18. We are in lender of last resort mode here – what do you people expect the Fed to do? Expose it’s counter parties to attacks on their portfolios? Sometime less transparency is better – I think this is one of those times. The information Bloomberg is suing to access is routine information which is never-the-less sensitive. These transactions occur under normal regimes, though to a lesser extent. This smells like a politically motivated smash and grab dreamed up by Mayor-for-life Mike.

  19. The government has this all under control. We shouldn’t worry about it.

    We need to worry about the sanctity of marriage. If gay people are allowed to marry, Jesus won’t be happy….

  20. Wait a minute, if everything were run by plutocrats, where would the transparency be? Couldn’t the private owners of everything tell us the shove transparency? I mean they’d be the owners, so they could disclose or not disclose whatever they fucking well wanted to. Am I missing something?

  21. “Am I missing something?”

    Well aside from the minor detail of Plutocrats only getting your money if you give it to them, whereas the government can just take it from you whenever they want, no.

  22. Wait a minute, if everything were run by plutocrats…

    Roderick Long (see The Corporation and the State article) was just talking about this. Nice (wrong) characterization, Lefiti.

  23. Aha, so it’s gauaranteed that the plutocrats will be nice. I see.

  24. Okay, boys and girls, here’s your fairytale to tonight:

    In a free market, firms would be smaller and less hierarchical, more local and more numerous (and many would probably be employee-owned); prices would be lower and wages higher; and corporate power would be in shambles. The streets would be made of chocolate and money would fall from trees!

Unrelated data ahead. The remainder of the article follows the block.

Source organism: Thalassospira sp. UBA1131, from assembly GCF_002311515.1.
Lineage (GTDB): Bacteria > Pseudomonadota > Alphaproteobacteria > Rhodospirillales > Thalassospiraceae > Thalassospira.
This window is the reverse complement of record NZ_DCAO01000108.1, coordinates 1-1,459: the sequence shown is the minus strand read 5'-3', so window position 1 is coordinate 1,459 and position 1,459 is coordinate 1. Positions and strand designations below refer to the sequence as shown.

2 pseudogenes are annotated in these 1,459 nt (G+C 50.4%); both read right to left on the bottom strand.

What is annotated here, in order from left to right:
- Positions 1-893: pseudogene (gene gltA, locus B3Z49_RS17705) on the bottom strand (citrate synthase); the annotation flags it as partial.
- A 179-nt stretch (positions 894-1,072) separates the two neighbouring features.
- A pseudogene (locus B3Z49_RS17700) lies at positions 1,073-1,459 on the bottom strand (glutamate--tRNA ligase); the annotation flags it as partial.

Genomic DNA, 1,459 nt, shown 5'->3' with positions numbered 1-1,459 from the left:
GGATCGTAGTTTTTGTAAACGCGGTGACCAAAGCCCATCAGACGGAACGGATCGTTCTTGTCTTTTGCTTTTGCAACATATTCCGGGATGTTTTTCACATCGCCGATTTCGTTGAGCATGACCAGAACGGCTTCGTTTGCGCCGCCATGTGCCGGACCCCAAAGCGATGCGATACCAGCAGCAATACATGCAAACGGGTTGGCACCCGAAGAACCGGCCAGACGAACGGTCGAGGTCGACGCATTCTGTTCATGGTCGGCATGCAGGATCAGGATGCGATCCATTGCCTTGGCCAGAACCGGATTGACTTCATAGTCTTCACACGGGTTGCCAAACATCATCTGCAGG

Go to sleep now. Pleasant dreams!

  25. You don’t have to give your money to any private entity that you don’t think is “nice” enough.

    Unless the government takes it from you and secretly distributes it however they like.

    Very confusing, I know.

  26. We are in lender of last resort mode here – what do you people expect the Fed to do?

    I expect the Fed (the aforementioned lender of last resort) to keep doing what it has been doing: Creating trillions of dollars, and handing them out to politically well connected institutions, usually via the Treasury. In exchange, the Treasury will issue bonds to the Fed, with the interest and principal payable by the taxpayers.

    The question is: Has this lending reached the point where, no matter how the economy may grow in the future, the taxpayers cannot service this debt? If so, the government will either: 1) formally default on its debt, or 2) be forced to enter a hyperinflationary cycle of borrowing ever more newly created dollars to keep current on the interest payments on the rolled over debt.

    What do you think the Fed will do?

    They should just start telling the truth about everything. The government “brand” has been so seriously damaged, no one would believe them anyway.

    Which is where I’m at at this point.